Pancreatic cancer (also called cancer of the pancreas) is represented by the growth of a malignant tumour within the small pancreas organ. Each year about 31,000 individuals in the United States are diagnosed with this condition, with more than 60,000 in Europe. more...
- M8140/3: The most common form of this disease is known as adenocarcinoma of the pancreas. It is one of the most lethal forms of cancer with few victims still alive 5 years after diagnosis, and complete remission still extremely rare.
- M8150/1, M8150/3: A less common, and typically far less aggressive form of pancreatic cancer, is called islet-cell tumor (and is sometimes also known by the term neuroendocrine tumor).
Risk factors for pancreatic cancer include :
- Male gender
- African-American ethnicity
- Diets high in meat
- Chronic pancreatitis
- Occupational exposure to certain pesticides, dyes, and chemicals related to gasoline
- Family history
- Helicobacter pylori infection
Early diagnosis of pancreatic cancer is difficult because the symptoms are so non-specific and varied. Common symptoms include abdominal pain, loss of appetite, significant weight loss, jaundice, digestive problems, and depression.
Courvoisier's law is sometimes used to distinguish pancreatic cancer from gallstones.
Pancreatic cancer is usually discovered during the course of the evaluation of these symptoms by e.g. abdominal CT. Endoscopic ultrasound (EUS) is another procedure that can help visualize the tumor and obtain tissue to establish the diagnosis.
Treatment of pancreatic cancer depends on the stage of the cancer Recent advances have made resection of tumors that were previously unrescetable due to blood vessel involvement possible. The Whipple procedure is the most common surgical treatment for cancers involving the head of the pancreas.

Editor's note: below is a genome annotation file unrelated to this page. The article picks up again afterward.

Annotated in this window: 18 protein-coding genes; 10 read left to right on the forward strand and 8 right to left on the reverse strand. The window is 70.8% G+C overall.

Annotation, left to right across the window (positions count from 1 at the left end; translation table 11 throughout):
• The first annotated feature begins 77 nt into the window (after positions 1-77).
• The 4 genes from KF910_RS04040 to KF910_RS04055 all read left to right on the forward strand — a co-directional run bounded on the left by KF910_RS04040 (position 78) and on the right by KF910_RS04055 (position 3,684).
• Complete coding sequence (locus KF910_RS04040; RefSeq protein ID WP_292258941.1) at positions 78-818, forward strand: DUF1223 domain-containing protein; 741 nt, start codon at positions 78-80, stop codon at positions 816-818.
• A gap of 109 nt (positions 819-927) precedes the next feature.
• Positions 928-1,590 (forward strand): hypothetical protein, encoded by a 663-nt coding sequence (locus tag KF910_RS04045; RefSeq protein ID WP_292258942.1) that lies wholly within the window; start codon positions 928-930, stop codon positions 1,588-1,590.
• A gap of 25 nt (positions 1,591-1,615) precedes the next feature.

Recent advances in the treatment of pancreatic cancer: For number of years, treatment of pancreatic cancer was limited to 5-FU alone. Then Gemcitabine was introduced. Gemcitabine had no survival advantage in pancreatic cancer compared to 5-FU, but the drug was FDA approved for pancreatic cancer based on better improvement in symptoms compared to 5-FU.
Targeted therapy using several new drugs is showing significant improvements in the treatment of pancreatic cancer. New drugs for the treatment of pancreatic cancer include: erlotinib, cetuximab, bevacizumab, tipifarnib. These drugs hold promise for the future treatment of patients with pancreatic cancer.
Patients diagnosed with pancreatic cancer typically have a poor prognosis because the cancer usually causes no symptoms early on, leading to metastatic disease at time of diagnosis. Median survival times from diagnosis of 3-4 months are not unknown.
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